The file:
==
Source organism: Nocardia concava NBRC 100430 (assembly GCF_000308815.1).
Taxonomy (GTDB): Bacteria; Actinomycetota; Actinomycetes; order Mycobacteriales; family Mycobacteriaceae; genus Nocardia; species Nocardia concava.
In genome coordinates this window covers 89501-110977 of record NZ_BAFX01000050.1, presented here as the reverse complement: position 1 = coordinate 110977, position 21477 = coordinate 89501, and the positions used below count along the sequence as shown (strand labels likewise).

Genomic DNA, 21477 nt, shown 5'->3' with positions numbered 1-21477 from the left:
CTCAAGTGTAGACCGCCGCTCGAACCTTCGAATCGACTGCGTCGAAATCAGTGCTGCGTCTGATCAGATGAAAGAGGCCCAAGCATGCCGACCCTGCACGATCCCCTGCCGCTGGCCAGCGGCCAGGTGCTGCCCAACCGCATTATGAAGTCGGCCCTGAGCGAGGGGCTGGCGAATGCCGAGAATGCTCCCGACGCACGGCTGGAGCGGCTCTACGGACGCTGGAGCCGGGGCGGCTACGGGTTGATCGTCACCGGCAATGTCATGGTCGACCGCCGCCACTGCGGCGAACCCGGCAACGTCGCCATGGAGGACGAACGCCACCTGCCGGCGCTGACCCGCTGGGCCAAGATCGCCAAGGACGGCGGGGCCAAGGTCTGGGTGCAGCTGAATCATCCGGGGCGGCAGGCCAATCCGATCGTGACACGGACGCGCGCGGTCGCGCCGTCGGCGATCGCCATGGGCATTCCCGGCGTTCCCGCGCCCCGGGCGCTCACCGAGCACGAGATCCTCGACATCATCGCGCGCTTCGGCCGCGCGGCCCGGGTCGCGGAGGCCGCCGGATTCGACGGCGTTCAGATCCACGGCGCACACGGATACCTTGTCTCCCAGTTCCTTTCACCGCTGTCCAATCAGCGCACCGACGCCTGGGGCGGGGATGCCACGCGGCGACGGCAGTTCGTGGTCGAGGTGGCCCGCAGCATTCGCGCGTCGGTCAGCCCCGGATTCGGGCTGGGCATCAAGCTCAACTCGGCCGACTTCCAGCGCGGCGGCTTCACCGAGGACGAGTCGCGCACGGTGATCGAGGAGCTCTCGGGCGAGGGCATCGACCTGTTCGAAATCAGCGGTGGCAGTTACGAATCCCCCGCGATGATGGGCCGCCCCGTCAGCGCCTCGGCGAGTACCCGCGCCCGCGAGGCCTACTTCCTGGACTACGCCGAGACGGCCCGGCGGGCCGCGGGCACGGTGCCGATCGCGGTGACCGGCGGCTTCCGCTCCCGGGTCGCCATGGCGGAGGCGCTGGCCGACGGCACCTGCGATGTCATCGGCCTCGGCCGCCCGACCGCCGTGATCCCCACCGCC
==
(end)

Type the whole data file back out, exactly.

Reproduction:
Source organism: Nocardia concava NBRC 100430 (assembly GCF_000308815.1).
Taxonomy (GTDB): Bacteria; Actinomycetota; Actinomycetes; order Mycobacteriales; family Mycobacteriaceae; genus Nocardia; species Nocardia concava.
In genome coordinates this window covers 89501-110977 of record NZ_BAFX01000050.1, presented here as the reverse complement: position 1 = coordinate 110977, position 21477 = coordinate 89501, and the positions used below count along the sequence as shown (strand labels likewise).

Genomic DNA, 21477 nt, shown 5'->3' with positions numbered 1-21477 from the left:
CTCAAGTGTAGACCGCCGCTCGAACCTTCGAATCGACTGCGTCGAAATCAGTGCTGCGTCTGATCAGATGAAAGAGGCCCAAGCATGCCGACCCTGCACGATCCCCTGCCGCTGGCCAGCGGCCAGGTGCTGCCCAACCGCATTATGAAGTCGGCCCTGAGCGAGGGGCTGGCGAATGCCGAGAATGCTCCCGACGCACGGCTGGAGCGGCTCTACGGACGCTGGAGCCGGGGCGGCTACGGGTTGATCGTCACCGGCAATGTCATGGTCGACCGCCGCCACTGCGGCGAACCCGGCAACGTCGCCATGGAGGACGAACGCCACCTGCCGGCGCTGACCCGCTGGGCCAAGATCGCCAAGGACGGCGGGGCCAAGGTCTGGGTGCAGCTGAATCATCCGGGGCGGCAGGCCAATCCGATCGTGACACGGACGCGCGCGGTCGCGCCGTCGGCGATCGCCATGGGCATTCCCGGCGTTCCCGCGCCCCGGGCGCTCACCGAGCACGAGATCCTCGACATCATCGCGCGCTTCGGCCGCGCGGCCCGGGTCGCGGAGGCCGCCGGATTCGACGGCGTTCAGATCCACGGCGCACACGGATACCTTGTCTCCCAGTTCCTTTCACCGCTGTCCAATCAGCGCACCGACGCCTGGGGCGGGGATGCCACGCGGCGACGGCAGTTCGTGGTCGAGGTGGCCCGCAGCATTCGCGCGTCGGTCAGCCCCGGATTCGGGCTGGGCATCAAGCTCAACTCGGCCGACTTCCAGCGCGGCGGCTTCACCGAGGACGAGTCGCGCACGGTGATCGAGGAGCTCTCGGGCGAGGGCATCGACCTGTTCGAAATCAGCGGTGGCAGTTACGAATCCCCCGCGATGATGGGCCGCCCCGTCAGCGCCTCGGCGAGTACCCGCGCCCGCGAGGCCTACTTCCTGGACTACGCCGAGACGGCCCGGCGGGCCGCGGGCACGGTGCCGATCGCGGTGACCGGCGGCTTCCGCTCCCGGGTCGCCATGGCGGAGGCGCTGGCCGACGGCACCTGCGATGTCATCGGCCTCGGCCGCCCGACCGCCGTGATCCCCACCGCC